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Emotions Run 'Raw' in Faith-Healing Testimony at Idaho Statehouse

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RYAN JOHNSON
  • Ryan Johnson
Two minutes before noon on Monday, Oct. 10, Rep. Joe Palmer (R-Meridian) turned to his fellow lawmakers serving on the Children at Risk-Faith Healing Working Group, took a deep breath and said, "It's a raw and emotional issue and hard to talk about. I'm sure you are going to get a lot of questions from a lot of people between now and January when the Legislature reconvenes. Be prepared."

Palmer's comments followed testimony from 45 citizens who stood before the legislative working group at the Idaho Statehouse to weigh in on Idaho's so-called "faith-healing" exemptions, which shelter parents who refuse traditional medical care from criminal prosecution for abuse, neglect and even manslaughter.

The bipartisan panel, comprised of members of the Idaho House and Senate, in August heard from the Governor's Task Force on Children, which published its Idaho Child Fatality Review this past summer. The report concluded at least five Idaho children died in 2013 because their parents' religious beliefs kept them from accessing traditional medical care. The team said as many as 10 Idaho children died in similar circumstances over a period of three years.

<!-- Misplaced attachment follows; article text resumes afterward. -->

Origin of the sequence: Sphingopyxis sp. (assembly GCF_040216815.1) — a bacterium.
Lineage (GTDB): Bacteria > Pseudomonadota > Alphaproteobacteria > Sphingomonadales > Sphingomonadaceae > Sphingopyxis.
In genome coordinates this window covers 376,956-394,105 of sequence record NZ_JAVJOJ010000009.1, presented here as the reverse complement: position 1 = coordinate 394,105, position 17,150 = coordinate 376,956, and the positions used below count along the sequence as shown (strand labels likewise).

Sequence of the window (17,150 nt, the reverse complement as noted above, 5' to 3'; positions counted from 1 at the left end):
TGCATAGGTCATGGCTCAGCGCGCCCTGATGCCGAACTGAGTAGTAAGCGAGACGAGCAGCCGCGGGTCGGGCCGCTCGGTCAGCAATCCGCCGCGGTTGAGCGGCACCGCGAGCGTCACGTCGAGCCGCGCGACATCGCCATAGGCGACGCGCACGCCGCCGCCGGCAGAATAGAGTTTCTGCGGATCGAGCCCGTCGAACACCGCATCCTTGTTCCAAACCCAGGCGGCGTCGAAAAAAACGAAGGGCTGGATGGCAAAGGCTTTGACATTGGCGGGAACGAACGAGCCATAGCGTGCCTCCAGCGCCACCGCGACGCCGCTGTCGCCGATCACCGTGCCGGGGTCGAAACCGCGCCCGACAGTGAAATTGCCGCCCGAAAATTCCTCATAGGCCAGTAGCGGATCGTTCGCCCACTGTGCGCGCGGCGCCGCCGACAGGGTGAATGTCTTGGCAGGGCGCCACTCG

IDAHO.GOV
  • idaho.gov
"Imagine a row of kids sitting behind me today—kids who would still be alive today," resident Brian Hoyt testified to lawmakers. "Please have the courage to repeal these religious exemptions."

"[Medicine] is witchcraft," said Nathan Kangas, a member of the Followers of Christ. "Freedom of religion is what this country is based on."


"Consequences should be suffered by the adult, not the child," argued Boise attorney Kirtland Naylor. "Let children live long enough to make their own choice."

"None of you will hold a higher regard of my child's interests any higher than me," said Elexa Beikmann, pointing to the lawmakers. "These people are dutiful parents making a conscious decision on what form of treatment they choose for their children."

Testimony was taken through much of the morning, with citizens alternating between dramatically opposed views on the exemptions. That is until the final half hour of the session, when proponents of the exemptions dominated the testimony, concluding with 25 citizens in favor of the exemptions and 20 others saying they should be removed.

When the Idaho Legislature reconvenes in January 2017, the committee is required to report to the full House and Senate. Some members are expected to work over the next few months on new legislation addressing the controversy.